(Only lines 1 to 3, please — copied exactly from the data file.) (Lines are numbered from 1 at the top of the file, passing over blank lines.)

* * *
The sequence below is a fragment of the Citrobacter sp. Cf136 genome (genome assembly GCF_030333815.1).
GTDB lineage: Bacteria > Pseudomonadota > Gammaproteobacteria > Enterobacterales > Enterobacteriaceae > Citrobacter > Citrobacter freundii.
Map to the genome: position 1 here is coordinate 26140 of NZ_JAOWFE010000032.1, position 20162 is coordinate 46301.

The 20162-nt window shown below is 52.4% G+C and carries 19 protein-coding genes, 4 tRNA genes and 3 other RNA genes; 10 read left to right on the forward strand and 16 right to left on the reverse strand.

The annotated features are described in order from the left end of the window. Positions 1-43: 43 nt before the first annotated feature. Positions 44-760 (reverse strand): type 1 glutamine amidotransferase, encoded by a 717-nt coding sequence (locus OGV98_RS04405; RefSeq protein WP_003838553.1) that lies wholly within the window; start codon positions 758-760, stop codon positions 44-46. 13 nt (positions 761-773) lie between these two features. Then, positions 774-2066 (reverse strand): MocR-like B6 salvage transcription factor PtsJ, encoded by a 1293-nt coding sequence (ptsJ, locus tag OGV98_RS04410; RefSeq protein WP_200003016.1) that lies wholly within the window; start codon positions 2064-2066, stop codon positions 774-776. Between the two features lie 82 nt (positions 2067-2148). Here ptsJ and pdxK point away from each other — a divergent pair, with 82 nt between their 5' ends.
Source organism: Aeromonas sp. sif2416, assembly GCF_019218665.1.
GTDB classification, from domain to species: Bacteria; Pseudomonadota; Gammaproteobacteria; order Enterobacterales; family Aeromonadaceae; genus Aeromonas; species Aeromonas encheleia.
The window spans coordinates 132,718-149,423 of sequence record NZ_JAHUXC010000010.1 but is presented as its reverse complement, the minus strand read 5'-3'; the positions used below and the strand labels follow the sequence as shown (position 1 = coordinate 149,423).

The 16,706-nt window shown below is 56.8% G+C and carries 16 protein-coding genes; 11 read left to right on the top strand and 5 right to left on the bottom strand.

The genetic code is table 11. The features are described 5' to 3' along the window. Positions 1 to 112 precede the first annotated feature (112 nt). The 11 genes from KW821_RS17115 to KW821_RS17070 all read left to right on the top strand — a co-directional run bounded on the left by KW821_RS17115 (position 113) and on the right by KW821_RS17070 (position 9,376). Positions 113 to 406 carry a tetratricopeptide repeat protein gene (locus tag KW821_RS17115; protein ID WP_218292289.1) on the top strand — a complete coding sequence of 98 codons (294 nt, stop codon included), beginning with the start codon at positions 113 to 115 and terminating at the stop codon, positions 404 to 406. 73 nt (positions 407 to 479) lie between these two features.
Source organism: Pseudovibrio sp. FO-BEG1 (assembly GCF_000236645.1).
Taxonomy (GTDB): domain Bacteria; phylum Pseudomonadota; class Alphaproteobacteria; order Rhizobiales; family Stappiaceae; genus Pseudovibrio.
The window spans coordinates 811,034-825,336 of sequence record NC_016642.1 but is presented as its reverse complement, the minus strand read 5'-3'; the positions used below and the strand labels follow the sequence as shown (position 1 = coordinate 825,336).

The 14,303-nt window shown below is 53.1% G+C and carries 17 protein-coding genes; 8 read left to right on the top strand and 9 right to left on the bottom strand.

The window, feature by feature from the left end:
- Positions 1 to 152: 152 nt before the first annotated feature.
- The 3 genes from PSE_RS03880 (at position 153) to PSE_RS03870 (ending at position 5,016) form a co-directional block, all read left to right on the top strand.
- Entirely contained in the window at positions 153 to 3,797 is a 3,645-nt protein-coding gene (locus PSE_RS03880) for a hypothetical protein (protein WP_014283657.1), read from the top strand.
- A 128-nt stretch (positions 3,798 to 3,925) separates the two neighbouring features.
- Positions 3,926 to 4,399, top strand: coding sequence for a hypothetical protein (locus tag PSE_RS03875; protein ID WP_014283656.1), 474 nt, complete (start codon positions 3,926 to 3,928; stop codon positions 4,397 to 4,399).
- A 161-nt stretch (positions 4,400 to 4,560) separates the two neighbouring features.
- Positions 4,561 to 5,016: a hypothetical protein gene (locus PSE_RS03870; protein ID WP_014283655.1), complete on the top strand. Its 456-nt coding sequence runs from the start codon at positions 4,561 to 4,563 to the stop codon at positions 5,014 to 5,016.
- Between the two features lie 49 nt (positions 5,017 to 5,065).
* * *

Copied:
The sequence below is a fragment of the Citrobacter sp. Cf136 genome (genome assembly GCF_030333815.1).
GTDB lineage: Bacteria > Pseudomonadota > Gammaproteobacteria > Enterobacterales > Enterobacteriaceae > Citrobacter > Citrobacter freundii.
Map to the genome: position 1 here is coordinate 26140 of NZ_JAOWFE010000032.1, position 20162 is coordinate 46301.